Foreclosures Drop to Lowest Level Since 2008

By Taff Weinstein at

Foreclosures Drop to Lowest Level Since 2008

According to ATTOM Data Solutions, U.S. properties with a foreclosure filing during the first quarter of 2019, were down 23 percent from the previous quarter and down 15 percent from a year ago to the lowest level since Q1 2008.

“While some markets saw a slight uptick in foreclosure filings, that is above pre-recession levels, the majority of the major markets are well below pre-recession levels,” said Todd Teta, chief product officer at ATTOM Data Solutions. “While we did see a slight increase in U.S. foreclosure starts from last quarter, bank repossessions reached an all-time low in the first quarter of 2019, showing continuing signs of a strong housing market.”

Markets below pre-recession levels include San Jose, Memphis, Dallas-Fort Worth
The 132 out of the 220 markets (60 percent) with a population greater than 200,000 in the first quarter foreclosure activity below pre-recession averages included San Jose (79 percent below); Memphis (77 percent below); Dallas-Fort Worth (77 percent below); Las Vegas (74 percent below); and Phoenix (68 percent below).

Other major markets with first quarter foreclosure activity below pre-recession averages were San Francisco, Riverside-San Bernardino in Southern California, Chicago, Detroit and Seattle.

Bank repossessions down in 48 states and DC
Lenders repossessed 35,787 U.S. properties through foreclosure (REO) in Q1 2019, down 21 percent from the previous quarter and down 45 percent from a year ago — the 14th consecutive quarter with a year-over-year decrease in U.S. REOs.

Along with the District of Columbia, 48 states posted year-over-year decreases in REOs in the first quarter, including Arizona (down 77 percent); California (down 41 percent); Florida (down 33 percent); New Jersey (down 59 percent); and Texas (down 43 percent).

Source: ATTOM Data

What Happened to Rates Last Week?

Mortgage backed securities (FNMA 4.00 MBS) lost -34 basis points (BPS) from last Friday's close which caused fixed mortgage rates to move higher compared to the previous week.

Overview:  Mortgage rates moved a little higher last week on the heels of inflationary data that was a smidge hotter than expected and on growing optimism of a trade deal with China moving forward.

Inflation Nation:  The March Import Prices were much higher than expected with the MOM at 0.6% vs est of 0.4% and Feb revised upward from 0.6% to 1.0%. YOY Import Prices came in at 0.0% but that is a huge beat considering the estimates called for a decline of -1.3%.  The majority of the increase is attributed to energy costs. The March Producer Price Index (PPI) was a littler hotter than expected.  The Headline PPI YOY moved upward from 1.9% in Feb to 2.2% in March, the market was pricing in another 1.9% reading.  The Core PPI YoY remained at 2.4%. (PPI) was a littler hotter than expected.  The Headline PPI YOY moved upward from 1.9% in Feb to 2.2% in March, the market was pricing in another 1.9% reading.  The Core PPI YoY remained at 2.4%. The March Consumer Price Index (CPI) was a mixed bag.  The Headline CPI YOY moved upward from 1.5% in Feb to 1.9% in March, which is a large move.   However, it was largely expected with expectations in the 1.8% rang.  Meanwhile the Core (Ex Food and Energy) CPI YOY hit 2.0% vs est of 2.1%.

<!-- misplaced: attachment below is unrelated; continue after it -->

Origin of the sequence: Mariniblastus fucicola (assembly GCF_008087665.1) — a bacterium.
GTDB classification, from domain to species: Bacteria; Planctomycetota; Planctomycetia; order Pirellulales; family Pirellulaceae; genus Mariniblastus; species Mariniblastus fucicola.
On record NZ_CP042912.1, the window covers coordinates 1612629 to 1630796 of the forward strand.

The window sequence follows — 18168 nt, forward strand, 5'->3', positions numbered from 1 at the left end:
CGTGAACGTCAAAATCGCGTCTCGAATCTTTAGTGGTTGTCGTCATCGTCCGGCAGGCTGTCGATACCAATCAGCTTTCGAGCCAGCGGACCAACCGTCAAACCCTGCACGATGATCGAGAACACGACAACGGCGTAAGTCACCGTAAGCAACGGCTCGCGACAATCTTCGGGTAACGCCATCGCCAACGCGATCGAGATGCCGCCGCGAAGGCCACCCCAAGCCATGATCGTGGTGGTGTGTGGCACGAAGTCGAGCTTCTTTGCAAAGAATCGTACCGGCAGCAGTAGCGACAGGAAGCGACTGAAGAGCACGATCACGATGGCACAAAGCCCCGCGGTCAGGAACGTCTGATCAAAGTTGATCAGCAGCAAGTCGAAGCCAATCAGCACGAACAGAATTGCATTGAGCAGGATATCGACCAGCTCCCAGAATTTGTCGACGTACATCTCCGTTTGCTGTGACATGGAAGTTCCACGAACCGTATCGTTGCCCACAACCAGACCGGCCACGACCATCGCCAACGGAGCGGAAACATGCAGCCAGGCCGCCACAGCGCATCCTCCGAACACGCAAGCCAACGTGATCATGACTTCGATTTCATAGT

Jobs, Jobs, Jobs:  The February Job Openings and Labor Turnover Survey (JOLTS) continued to show very high levels of unfilled jobs and once again topped 7 million.   It was lighter than expectations (7.087M vs est of 7.550M) but January was revised upward from 7.581M to 7.625M which is a new and all time high record.

The Talking Fed: We got the Minutes from the last FOMC meeting where they seemed to tilt more to the "dovish" side of policy on Wednesday.  You can read the official release here.
Here some key takeaways:

Central Bank Palooza: The European Central Bank kept their main interest rate at 0.0% and announced no real policy changes.  They did say that they would keep rates the same throughout 2019.


What to Watch Out For This Week:

The above are the major economic reports that will hit the market this week. They each have the ability to affect the pricing of Mortgage Backed Securities and therefore, interest rates for Government and Conventional mortgages. I will be watching these reports closely for you and let you know if there are any big surprises.

It is virtually impossible for you to keep track of what is going on with the economy and other events that can impact the housing and mortgage markets.  Just leave it to me, I monitor the live trading of Mortgage Backed Securities which are the only thing government and conventional mortgage rates are based upo


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